How to Read a Course Description

Courses and course descriptions are listed under each degree program. Course titles and numbers, prerequisites, other notes, credit hours and descriptions approved by the College of Engineering Curriculum Committee are included in this Bulletin. 

Schedules of classes are issued separately by the Office of the Registrar, giving hours and room assignments for the courses and sections offered each term. The schedule of classes can be found at:

What the Course Number Indicates

The number of each course is designated to indicate the general level of maturity and prior training expected.

100First-year-level courses
200Sophomore-level courses
300Junior-level courses
400*Senior-level courses
500Predominantly Graduate-level courses
600Graduate-level courses and above

Unless a phrase such as “junior standing,” “senior standing,” or “graduate standing” is part of the list of prerequisites for a course, a student may elect an advanced-level course relative to their current status if the other prerequisites are satisfied. If the difference in standing level is greater than one academic year, it is usually not wise to elect an advanced-level course without first consulting the department or the instructor offering the course.

In general, the prerequisites listed for a course designate specific subject materials and/or skills the student is expected to have mastered before electing the course (or, in some cases, concurrently with it).

*A 400-level course listed in the Bulletin of the Horace H. Rackham School of Graduate Studies may be elected for graduate credit when this is approved by the student’s graduate program advisor.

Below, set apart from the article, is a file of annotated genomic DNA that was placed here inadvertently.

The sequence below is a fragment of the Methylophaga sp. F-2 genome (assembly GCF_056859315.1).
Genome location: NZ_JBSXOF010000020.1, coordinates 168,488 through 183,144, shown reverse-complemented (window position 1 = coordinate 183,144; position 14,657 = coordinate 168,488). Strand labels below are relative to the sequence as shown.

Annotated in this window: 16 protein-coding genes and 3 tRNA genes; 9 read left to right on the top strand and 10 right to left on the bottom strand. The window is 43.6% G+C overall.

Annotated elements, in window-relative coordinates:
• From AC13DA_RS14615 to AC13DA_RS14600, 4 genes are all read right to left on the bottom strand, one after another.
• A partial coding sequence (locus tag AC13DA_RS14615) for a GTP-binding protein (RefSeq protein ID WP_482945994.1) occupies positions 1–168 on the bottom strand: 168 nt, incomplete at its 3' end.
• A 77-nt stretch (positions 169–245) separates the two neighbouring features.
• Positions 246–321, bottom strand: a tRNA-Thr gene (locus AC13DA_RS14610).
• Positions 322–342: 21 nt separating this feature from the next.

Course Equivalency

The phrase “or equivalent” may no longer be considered as part of any prerequisite for any course. The specific courses must be listed. When a student has satisfactorily completed a course that is not listed but is believed to be substantially equivalent to one specified as a prerequisite for a course that the student wants to elect, the individual may consult the program advisor and upon determining if equivalency has been satisfied, election may be approved.

Permission of Instructor

The phrase “or permission of instructor (or department)” may no longer be considered as part of the statement of prerequisites for any course. When a student does not have the stated prerequisite for a course but can give evidence of background, training, maturity or high academic record, the student should present to the program advisor a note of approval from the instructor or department concerned.

Representative Sample Schedules

The information in this Bulletin for a number of the degree programs includes a schedule that is an example of one leading to graduation in eight terms. This sample schedule is for informational purposes only and should not be construed to mean that students are required to follow the schedule exactly.

A transfer student attending a community or liberal arts college and pursuing a pre-engineering degree program may not be able to follow a similar schedule because of a lack of certain offerings. Departmental program advisors should always be consulted when planning course selections.